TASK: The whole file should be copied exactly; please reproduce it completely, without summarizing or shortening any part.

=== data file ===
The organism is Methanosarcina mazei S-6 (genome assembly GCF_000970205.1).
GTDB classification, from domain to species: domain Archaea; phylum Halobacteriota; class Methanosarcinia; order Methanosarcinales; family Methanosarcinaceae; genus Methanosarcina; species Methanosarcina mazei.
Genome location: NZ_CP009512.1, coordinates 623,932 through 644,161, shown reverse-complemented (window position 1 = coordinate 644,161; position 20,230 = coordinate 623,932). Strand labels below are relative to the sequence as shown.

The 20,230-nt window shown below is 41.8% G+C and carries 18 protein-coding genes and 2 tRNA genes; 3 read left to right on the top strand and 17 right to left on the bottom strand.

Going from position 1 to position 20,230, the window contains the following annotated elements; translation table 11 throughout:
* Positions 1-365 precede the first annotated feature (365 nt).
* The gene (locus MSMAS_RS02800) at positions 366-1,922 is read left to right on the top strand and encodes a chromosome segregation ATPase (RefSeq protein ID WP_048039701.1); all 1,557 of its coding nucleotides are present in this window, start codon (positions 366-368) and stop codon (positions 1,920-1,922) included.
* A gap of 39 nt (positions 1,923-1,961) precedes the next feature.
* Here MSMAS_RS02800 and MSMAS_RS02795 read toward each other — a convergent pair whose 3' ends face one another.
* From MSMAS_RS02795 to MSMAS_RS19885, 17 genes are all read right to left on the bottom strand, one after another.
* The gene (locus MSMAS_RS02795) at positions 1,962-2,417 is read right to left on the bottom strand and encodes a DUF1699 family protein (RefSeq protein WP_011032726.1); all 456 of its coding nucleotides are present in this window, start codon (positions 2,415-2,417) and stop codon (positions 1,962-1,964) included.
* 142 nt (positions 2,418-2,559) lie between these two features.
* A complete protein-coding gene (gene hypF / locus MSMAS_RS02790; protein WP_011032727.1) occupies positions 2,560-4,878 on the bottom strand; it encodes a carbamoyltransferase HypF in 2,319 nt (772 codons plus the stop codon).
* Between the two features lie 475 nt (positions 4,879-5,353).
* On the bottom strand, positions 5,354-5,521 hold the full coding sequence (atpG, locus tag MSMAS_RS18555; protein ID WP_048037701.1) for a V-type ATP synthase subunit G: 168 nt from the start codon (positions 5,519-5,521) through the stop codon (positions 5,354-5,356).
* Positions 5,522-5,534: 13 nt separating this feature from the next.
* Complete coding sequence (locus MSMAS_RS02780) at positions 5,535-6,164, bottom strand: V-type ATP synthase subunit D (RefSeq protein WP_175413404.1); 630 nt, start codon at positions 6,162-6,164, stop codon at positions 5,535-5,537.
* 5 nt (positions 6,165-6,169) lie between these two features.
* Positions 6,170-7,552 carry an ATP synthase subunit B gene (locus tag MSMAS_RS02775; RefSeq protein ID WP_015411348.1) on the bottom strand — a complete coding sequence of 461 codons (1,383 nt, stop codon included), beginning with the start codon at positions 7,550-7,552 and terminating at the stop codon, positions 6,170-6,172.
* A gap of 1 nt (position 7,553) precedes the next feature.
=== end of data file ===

The organism is Methanosarcina mazei S-6 (genome assembly GCF_000970205.1).
GTDB classification, from domain to species: domain Archaea; phylum Halobacteriota; class Methanosarcinia; order Methanosarcinales; family Methanosarcinaceae; genus Methanosarcina; species Methanosarcina mazei.
Genome location: NZ_CP009512.1, coordinates 623,932 through 644,161, shown reverse-complemented (window position 1 = coordinate 644,161; position 20,230 = coordinate 623,932). Strand labels below are relative to the sequence as shown.

The 20,230-nt window shown below is 41.8% G+C and carries 18 protein-coding genes and 2 tRNA genes; 3 read left to right on the top strand and 17 right to left on the bottom strand.

Going from position 1 to position 20,230, the window contains the following annotated elements; translation table 11 throughout:
* Positions 1-365 precede the first annotated feature (365 nt).
* The gene (locus MSMAS_RS02800) at positions 366-1,922 is read left to right on the top strand and encodes a chromosome segregation ATPase (RefSeq protein ID WP_048039701.1); all 1,557 of its coding nucleotides are present in this window, start codon (positions 366-368) and stop codon (positions 1,920-1,922) included.
* A gap of 39 nt (positions 1,923-1,961) precedes the next feature.
* Here MSMAS_RS02800 and MSMAS_RS02795 read toward each other — a convergent pair whose 3' ends face one another.
* From MSMAS_RS02795 to MSMAS_RS19885, 17 genes are all read right to left on the bottom strand, one after another.
* The gene (locus MSMAS_RS02795) at positions 1,962-2,417 is read right to left on the bottom strand and encodes a DUF1699 family protein (RefSeq protein WP_011032726.1); all 456 of its coding nucleotides are present in this window, start codon (positions 2,415-2,417) and stop codon (positions 1,962-1,964) included.
* 142 nt (positions 2,418-2,559) lie between these two features.
* A complete protein-coding gene (gene hypF / locus MSMAS_RS02790; protein WP_011032727.1) occupies positions 2,560-4,878 on the bottom strand; it encodes a carbamoyltransferase HypF in 2,319 nt (772 codons plus the stop codon).
* Between the two features lie 475 nt (positions 4,879-5,353).
* On the bottom strand, positions 5,354-5,521 hold the full coding sequence (atpG, locus tag MSMAS_RS18555; protein ID WP_048037701.1) for a V-type ATP synthase subunit G: 168 nt from the start codon (positions 5,519-5,521) through the stop codon (positions 5,354-5,356).
* Positions 5,522-5,534: 13 nt separating this feature from the next.
* Complete coding sequence (locus MSMAS_RS02780) at positions 5,535-6,164, bottom strand: V-type ATP synthase subunit D (RefSeq protein WP_175413404.1); 630 nt, start codon at positions 6,162-6,164, stop codon at positions 5,535-5,537.
* 5 nt (positions 6,165-6,169) lie between these two features.
* Positions 6,170-7,552 carry an ATP synthase subunit B gene (locus tag MSMAS_RS02775; RefSeq protein ID WP_015411348.1) on the bottom strand — a complete coding sequence of 461 codons (1,383 nt, stop codon included), beginning with the start codon at positions 7,550-7,552 and terminating at the stop codon, positions 6,170-6,172.
* A gap of 1 nt (position 7,553) precedes the next feature.